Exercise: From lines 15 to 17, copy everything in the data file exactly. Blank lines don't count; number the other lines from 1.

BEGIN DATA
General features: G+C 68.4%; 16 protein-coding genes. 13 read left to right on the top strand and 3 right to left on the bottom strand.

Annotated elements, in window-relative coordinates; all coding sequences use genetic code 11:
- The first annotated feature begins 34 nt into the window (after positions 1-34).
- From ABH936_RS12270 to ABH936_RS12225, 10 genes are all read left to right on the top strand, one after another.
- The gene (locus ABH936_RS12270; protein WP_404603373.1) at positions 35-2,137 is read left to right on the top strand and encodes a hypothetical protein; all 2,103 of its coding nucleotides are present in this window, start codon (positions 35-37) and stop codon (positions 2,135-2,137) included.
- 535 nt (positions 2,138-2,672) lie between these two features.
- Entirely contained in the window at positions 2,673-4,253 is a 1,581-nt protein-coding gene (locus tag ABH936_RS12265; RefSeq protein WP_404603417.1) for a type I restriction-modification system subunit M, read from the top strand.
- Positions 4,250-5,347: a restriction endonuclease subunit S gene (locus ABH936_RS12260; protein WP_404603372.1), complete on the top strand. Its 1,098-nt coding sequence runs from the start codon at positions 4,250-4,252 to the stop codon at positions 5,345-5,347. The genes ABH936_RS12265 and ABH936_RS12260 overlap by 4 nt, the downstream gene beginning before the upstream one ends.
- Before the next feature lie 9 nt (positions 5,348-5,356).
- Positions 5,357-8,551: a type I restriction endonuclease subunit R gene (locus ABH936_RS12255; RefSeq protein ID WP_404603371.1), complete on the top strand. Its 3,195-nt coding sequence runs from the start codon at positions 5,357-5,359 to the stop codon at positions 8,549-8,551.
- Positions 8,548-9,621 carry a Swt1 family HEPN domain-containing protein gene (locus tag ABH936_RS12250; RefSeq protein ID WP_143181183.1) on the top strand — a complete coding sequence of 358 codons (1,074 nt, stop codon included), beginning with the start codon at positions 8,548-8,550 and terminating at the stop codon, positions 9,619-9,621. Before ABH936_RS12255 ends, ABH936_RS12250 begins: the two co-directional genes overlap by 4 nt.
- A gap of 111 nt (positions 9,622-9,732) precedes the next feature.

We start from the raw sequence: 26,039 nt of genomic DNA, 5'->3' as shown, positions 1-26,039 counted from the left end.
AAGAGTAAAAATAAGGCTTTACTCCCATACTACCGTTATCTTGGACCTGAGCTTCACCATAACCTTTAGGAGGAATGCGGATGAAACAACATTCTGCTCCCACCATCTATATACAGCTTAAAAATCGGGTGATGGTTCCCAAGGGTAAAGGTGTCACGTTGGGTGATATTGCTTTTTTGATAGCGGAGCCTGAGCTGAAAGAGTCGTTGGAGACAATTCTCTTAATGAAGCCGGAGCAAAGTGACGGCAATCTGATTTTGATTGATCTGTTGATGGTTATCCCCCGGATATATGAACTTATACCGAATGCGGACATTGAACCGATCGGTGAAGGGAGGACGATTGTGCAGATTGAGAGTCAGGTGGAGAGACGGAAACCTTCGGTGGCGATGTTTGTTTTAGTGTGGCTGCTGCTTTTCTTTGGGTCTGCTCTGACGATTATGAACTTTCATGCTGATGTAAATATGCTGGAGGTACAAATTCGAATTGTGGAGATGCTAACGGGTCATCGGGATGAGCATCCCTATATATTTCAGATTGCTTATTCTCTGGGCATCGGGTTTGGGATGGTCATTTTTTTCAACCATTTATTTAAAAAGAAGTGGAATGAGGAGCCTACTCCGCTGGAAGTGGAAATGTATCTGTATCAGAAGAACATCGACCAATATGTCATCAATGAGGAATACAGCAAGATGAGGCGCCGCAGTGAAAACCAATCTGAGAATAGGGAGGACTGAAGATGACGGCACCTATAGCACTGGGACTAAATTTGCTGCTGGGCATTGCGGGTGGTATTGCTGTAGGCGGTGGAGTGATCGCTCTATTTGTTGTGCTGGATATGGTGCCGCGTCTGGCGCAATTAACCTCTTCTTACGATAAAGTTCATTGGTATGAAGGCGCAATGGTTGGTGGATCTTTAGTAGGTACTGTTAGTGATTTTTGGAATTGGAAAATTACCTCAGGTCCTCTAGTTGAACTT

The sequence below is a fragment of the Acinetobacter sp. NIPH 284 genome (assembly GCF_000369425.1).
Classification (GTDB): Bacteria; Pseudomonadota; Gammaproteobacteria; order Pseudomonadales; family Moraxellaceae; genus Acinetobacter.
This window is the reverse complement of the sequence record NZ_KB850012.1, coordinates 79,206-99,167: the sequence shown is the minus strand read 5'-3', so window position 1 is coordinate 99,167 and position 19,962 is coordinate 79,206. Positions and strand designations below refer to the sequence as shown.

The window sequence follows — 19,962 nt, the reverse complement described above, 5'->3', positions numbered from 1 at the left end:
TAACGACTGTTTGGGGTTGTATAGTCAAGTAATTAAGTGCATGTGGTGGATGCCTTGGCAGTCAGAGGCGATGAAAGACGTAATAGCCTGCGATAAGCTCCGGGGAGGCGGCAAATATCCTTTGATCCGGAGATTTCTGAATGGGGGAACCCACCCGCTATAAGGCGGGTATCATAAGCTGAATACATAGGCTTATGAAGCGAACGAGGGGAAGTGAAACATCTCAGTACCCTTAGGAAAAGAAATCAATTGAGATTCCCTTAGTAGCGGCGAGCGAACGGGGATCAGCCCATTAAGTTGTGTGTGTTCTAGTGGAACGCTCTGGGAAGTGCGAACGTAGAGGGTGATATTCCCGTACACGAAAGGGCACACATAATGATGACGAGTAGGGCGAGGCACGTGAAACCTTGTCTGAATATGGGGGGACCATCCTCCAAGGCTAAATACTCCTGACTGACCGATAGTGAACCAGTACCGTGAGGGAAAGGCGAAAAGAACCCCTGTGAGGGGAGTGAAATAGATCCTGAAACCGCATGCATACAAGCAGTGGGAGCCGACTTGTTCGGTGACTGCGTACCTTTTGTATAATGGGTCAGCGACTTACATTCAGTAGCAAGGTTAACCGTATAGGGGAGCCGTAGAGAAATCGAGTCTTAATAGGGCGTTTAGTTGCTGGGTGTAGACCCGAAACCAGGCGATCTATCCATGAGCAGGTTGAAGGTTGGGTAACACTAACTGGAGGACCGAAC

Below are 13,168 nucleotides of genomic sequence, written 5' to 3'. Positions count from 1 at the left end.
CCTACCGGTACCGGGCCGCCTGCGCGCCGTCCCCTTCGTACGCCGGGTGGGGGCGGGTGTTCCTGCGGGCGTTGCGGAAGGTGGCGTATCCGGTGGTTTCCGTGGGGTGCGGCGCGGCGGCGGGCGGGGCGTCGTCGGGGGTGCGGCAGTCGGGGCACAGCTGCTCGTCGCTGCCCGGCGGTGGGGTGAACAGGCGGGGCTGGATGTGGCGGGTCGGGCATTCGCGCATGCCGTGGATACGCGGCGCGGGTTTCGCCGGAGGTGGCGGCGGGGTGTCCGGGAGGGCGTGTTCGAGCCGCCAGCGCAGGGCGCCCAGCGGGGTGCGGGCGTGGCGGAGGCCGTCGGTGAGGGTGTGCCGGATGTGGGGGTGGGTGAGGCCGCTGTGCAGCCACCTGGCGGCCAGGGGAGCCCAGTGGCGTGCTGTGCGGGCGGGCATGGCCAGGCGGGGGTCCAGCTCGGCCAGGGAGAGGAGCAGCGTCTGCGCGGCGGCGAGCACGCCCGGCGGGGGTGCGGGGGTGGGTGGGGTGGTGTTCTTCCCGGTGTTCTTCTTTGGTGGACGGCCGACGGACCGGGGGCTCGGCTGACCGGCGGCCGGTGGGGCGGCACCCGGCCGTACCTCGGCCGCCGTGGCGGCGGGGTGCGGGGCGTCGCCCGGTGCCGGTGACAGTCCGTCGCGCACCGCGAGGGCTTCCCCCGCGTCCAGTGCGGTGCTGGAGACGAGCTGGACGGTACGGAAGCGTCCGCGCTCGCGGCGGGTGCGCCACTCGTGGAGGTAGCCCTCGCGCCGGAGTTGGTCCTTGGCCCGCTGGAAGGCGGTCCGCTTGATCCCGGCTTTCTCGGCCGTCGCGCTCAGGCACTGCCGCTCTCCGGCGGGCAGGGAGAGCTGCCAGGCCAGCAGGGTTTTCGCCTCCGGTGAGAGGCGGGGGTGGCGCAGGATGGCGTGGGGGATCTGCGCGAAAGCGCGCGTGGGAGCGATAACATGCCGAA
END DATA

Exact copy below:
The sequence below is a fragment of the Acinetobacter sp. NIPH 284 genome (assembly GCF_000369425.1).
Classification (GTDB): Bacteria; Pseudomonadota; Gammaproteobacteria; order Pseudomonadales; family Moraxellaceae; genus Acinetobacter.
This window is the reverse complement of the sequence record NZ_KB850012.1, coordinates 79,206-99,167: the sequence shown is the minus strand read 5'-3', so window position 1 is coordinate 99,167 and position 19,962 is coordinate 79,206. Positions and strand designations below refer to the sequence as shown.